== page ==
JEP325: Switch expressions spec
ysljosh.davis at yahoo.com
Mon Apr 23 23:10:39 UTC 2018
From: Guy Steele <guy.steele at oracle.com>
To: Kevin Bourrillion <kevinb at google.com>
Cc: amber-spec-experts <amber-spec-experts at openjdk.java.net>
Sent: Monday, April 23, 2018 3:59 PM
Subject: Re: JEP325: Switch expressions spec
Sent from my iPhone
> On Apr 23, 2018, at 4:22 PM, Kevin Bourrillion <kevinb at google.com> wrote:
> On Mon, Apr 23, 2018 at 12:00 PM, Guy Steele <guy.steele at oracle.com> wrote:
>>> On Apr 23, 2018, at 2:58 PM, Kevin Bourrillion <kevinb at google.com> wrote:
>>>> On Mon, Apr 23, 2018 at 11:20 AM, Guy Steele <guy.steele at oracle.com> wrote:
>>>> (1) We have moved toward allowing “arrow versus colon” to be a syntax choice that is COMPLETELY orthogonal to other choices about the use of `switch`. If this rule is to hold universally, then any switch statement or expression should be convertible between the arrow form and the colon form using a simple, uniform rule.
>>>> (2) In switch expressions we want to be able to use the concise notation `case a, b, c -> s;` for a switch clause.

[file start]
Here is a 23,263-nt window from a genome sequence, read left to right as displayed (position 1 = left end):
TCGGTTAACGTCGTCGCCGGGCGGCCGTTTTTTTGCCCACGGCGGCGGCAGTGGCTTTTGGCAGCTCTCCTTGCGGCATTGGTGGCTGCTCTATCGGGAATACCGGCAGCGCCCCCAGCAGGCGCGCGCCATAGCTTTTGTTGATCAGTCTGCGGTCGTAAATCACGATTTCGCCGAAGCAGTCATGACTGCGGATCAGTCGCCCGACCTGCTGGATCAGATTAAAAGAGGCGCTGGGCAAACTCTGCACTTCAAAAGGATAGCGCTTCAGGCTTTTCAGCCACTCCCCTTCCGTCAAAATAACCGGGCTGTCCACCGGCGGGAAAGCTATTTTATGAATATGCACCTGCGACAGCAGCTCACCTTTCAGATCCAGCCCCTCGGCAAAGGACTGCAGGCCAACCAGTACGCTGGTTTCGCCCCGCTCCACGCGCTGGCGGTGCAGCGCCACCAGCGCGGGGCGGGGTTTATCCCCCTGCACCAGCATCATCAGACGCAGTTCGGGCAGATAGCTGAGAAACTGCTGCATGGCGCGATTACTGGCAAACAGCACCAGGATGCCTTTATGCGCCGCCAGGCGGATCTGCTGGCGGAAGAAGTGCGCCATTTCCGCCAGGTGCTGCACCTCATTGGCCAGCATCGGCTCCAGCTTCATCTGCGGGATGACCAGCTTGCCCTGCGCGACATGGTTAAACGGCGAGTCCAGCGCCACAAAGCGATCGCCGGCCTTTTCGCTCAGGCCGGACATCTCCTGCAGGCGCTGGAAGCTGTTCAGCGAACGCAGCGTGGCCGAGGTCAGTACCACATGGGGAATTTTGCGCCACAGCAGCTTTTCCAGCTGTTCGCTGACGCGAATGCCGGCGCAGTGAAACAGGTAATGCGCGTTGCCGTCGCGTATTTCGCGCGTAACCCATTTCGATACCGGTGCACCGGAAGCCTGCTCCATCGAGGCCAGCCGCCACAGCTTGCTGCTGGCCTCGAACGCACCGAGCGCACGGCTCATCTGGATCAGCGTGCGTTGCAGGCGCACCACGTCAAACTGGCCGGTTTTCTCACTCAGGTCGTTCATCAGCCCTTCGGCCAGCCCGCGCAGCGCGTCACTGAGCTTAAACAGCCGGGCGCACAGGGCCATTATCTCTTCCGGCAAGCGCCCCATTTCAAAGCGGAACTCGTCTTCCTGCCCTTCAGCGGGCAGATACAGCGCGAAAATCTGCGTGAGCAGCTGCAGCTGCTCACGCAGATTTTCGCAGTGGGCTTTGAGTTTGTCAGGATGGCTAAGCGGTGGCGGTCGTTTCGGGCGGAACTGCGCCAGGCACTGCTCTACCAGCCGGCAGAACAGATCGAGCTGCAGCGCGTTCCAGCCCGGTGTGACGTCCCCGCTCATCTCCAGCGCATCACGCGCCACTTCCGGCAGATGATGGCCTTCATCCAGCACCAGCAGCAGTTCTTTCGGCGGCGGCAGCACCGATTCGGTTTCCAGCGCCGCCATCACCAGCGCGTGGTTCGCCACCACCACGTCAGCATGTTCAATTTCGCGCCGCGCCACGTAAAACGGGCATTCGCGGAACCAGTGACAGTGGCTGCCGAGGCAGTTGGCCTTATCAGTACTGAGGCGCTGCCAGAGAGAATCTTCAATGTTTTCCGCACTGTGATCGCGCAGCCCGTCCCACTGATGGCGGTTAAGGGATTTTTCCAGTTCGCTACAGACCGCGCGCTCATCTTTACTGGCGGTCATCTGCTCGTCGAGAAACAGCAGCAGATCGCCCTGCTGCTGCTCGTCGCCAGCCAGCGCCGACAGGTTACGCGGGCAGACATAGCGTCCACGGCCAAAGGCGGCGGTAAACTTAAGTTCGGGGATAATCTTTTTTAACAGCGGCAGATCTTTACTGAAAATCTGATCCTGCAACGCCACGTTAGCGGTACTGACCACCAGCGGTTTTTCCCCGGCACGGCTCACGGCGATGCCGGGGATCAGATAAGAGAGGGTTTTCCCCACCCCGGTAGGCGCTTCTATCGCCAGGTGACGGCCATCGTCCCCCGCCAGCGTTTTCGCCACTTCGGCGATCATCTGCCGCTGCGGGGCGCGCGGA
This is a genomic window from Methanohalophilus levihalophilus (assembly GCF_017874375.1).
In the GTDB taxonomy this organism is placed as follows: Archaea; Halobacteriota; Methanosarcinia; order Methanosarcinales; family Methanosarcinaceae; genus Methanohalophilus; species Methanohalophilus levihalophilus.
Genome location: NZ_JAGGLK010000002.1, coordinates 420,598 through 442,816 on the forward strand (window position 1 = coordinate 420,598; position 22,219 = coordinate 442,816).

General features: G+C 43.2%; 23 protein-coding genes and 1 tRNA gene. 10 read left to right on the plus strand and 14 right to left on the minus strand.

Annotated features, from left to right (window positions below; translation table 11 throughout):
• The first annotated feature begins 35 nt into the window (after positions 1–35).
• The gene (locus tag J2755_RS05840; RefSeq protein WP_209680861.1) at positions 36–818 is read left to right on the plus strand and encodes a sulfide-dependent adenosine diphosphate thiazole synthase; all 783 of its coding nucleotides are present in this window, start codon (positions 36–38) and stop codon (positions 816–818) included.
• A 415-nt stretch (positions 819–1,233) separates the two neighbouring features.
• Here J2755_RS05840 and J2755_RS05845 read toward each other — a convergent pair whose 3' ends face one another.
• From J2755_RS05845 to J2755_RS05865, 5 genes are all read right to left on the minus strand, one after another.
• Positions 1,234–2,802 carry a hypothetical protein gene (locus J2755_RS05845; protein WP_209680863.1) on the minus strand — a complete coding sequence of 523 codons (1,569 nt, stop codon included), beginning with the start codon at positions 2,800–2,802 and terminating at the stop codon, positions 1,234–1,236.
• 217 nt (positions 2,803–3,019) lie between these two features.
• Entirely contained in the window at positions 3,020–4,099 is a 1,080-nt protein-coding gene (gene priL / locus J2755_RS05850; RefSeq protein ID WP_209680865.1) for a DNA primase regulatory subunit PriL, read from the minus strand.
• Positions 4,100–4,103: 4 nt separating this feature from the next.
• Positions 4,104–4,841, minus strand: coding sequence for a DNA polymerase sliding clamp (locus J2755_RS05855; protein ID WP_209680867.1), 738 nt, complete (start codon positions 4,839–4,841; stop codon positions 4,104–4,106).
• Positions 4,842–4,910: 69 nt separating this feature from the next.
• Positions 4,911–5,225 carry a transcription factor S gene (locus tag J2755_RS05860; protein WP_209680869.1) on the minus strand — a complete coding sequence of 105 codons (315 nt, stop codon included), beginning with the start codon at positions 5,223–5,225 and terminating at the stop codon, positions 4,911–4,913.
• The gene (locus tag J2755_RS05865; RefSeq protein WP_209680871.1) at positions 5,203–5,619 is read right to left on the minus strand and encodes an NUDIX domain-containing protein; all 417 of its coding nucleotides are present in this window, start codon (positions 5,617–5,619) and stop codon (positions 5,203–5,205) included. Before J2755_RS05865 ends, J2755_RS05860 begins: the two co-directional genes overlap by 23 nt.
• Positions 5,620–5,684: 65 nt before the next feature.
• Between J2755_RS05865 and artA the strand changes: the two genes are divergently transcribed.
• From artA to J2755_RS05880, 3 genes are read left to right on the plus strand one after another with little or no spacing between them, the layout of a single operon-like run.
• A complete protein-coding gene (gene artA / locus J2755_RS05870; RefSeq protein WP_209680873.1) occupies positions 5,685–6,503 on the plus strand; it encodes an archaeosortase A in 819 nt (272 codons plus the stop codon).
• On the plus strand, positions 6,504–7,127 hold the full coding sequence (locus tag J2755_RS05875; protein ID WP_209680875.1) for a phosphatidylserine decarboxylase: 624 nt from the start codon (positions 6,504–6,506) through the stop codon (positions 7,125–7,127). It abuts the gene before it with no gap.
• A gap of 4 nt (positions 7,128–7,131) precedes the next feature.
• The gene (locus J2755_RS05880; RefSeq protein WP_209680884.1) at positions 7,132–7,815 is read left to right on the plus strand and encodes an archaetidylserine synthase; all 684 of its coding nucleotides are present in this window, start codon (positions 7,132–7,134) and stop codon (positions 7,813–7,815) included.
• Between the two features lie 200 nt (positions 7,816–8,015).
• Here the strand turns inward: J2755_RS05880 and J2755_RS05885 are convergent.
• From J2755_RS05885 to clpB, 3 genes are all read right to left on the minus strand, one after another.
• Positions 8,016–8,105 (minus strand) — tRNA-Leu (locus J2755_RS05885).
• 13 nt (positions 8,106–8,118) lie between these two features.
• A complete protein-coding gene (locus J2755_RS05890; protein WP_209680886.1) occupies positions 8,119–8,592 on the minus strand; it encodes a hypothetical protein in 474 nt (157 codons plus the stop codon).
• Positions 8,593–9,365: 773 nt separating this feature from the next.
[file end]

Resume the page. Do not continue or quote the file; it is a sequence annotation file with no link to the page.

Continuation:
>>>> (3) From (1) and (2) we inexorably conclude that `case a, b, c: break s;` must also be a valid syntax.
>>>> (4) But we could also have written (3) as `case a: case b: case c: break s;` and we certainly expect them to have equivalent behavior.
>>>> (5) From (1) and (4) we conclude that we ought also be to be able to write `case a -> case b -> case c -> s;`.
>>> Not necessarily, if one simply views (4) as being an artifact of colonform switch's capacity for fall-through, which we know should not carry over. (Although we technically don't use the term "fall-through" in this no-intervening-code case, it works the same way and many people do think of it that way.)
>> You could view it that way—but such a view is incorrect, going back to JLS1.
> To be more clear, I wasn't trying to make a statement about what is correct or incorrect by the spec. (On such matters I will always be deferring to the rest of you!)
> My claim is just that it is not hard for a user to make sense of why `case A: case B: x` would work in colonform yet `case A -> case B -> x` might not work in arrowform. These don't necessarily feel contradictory. A user may simply understand that since colonform's design is made to support fall-through, that became an obvious way that it could address multiple labels as well, whereas the same does not apply in arrowform.
> Okay, so it's a "folk model". I think that neither makes it automatically good nor automatically bad.
> To the user, I believe that the ability to choose `case A -> case B ->` is an unnecessary choice and feels like the same kind of baggage that I'd hoped to leave behind when moving to arrowform.
Yep. Agreed that you would almost never want to use it. But it would give me a warm, fuzzy feeling to know it’s lurking there for the few times you really need it
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